Deep dive in Hana Cloud Integration.

Don’t be scared by the title of the blog, don’t go away: It’s not you, it’s me!
It is me who joined the SAP Hana Cloud Integration Deep Dive training in Walldorf and I want to share some of the great things I learned there. Off course, just like my previous blogs (1, 2) I will keep it quite simple. If you want the full, deep diving deal, just check out Piyush Gakhar’s profile and keep an eye on his training sessions.

This time we will cover encryption and data stores. When all goes well your two iFlows will look like
this:

1. overzicht.png
iFlow 1: Encryption and writing to a data store.

2. Overzicht.png

iFlow 2: Decryption and getting from data store.

Preparing for encryption

Before we start with building our iFlow we need to add an RSA key pair to our keystore. If you do not know how to create (or adjust) your keystore please read my first blog (direct link to the document ‘How to create a keystore.pdf’).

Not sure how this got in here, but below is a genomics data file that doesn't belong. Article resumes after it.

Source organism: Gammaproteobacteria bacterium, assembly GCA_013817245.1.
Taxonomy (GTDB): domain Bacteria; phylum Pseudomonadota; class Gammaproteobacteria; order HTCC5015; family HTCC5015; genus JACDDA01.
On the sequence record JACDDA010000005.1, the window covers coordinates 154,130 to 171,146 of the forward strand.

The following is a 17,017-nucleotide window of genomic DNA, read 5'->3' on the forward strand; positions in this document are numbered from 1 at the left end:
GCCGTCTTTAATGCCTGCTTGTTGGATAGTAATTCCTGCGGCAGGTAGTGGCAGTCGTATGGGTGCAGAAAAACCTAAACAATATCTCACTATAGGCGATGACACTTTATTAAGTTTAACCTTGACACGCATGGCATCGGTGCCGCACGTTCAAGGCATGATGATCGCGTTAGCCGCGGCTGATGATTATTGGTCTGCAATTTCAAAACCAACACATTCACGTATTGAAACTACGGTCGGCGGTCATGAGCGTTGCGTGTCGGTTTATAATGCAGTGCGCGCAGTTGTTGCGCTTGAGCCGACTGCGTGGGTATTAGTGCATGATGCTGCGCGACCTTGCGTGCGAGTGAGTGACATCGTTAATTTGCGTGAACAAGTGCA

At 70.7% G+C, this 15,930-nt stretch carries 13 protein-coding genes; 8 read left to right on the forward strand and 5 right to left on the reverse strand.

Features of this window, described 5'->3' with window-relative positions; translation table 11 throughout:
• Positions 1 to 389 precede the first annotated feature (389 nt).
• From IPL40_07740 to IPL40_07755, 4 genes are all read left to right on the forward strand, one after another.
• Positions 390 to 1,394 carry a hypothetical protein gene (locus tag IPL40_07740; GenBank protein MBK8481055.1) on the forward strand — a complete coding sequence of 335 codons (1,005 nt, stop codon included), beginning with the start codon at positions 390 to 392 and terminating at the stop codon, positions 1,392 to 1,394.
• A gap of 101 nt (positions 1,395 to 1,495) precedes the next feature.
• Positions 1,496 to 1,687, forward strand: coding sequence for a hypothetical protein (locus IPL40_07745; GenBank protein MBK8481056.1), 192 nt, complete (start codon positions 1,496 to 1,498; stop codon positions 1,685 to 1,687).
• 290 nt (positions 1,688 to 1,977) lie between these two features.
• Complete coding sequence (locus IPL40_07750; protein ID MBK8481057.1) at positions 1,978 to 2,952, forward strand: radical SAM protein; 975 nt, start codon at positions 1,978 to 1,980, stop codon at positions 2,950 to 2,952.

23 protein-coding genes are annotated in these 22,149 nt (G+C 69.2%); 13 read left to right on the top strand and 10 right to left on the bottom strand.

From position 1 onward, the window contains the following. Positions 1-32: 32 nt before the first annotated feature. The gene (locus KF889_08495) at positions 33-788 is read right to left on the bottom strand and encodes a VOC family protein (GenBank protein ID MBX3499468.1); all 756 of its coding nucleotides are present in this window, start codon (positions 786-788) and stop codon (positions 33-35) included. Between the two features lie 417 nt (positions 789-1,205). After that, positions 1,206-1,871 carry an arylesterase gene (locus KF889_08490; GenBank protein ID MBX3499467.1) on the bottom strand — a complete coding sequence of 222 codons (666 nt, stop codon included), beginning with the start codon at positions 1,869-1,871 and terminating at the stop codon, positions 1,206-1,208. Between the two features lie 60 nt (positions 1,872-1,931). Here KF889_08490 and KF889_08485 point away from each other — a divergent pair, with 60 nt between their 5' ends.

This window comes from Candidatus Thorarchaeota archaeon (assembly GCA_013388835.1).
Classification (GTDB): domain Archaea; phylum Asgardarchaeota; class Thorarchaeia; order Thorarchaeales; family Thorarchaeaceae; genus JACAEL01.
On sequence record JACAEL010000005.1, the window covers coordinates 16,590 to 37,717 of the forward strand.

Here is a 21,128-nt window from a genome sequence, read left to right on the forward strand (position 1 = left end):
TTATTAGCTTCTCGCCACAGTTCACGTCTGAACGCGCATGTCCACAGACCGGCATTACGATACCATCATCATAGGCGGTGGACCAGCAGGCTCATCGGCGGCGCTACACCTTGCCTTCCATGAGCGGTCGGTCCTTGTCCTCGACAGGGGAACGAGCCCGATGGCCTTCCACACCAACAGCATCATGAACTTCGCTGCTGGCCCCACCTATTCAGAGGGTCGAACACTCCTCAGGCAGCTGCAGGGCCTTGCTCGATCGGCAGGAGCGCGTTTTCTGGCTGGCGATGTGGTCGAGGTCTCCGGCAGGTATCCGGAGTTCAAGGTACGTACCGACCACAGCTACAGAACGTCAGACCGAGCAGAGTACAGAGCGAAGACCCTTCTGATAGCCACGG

For creating the RSA key pair I also used KeyStore Explorer (just like we used for creating the keystore). When you open yourkeystore.jks in KeyStore Explorer (KSE) you can right click on an empty space and choose for ‘Generate Key Pair’.

3. KSE create.png

In the next screen you can choose the Key Size. For this example we leave everything as it is.

4. KSE create.png

On the next pop-up screen we change nothing and go directly to the pretty address book next to Name.

5. KSE create.png

There we fill out all the information is needed.

6. KSE create.png

Then we get prompted for an Alias for our key pair:
Please name you RSA key pair “id_rsa”. This name is needed for a good HCI handling.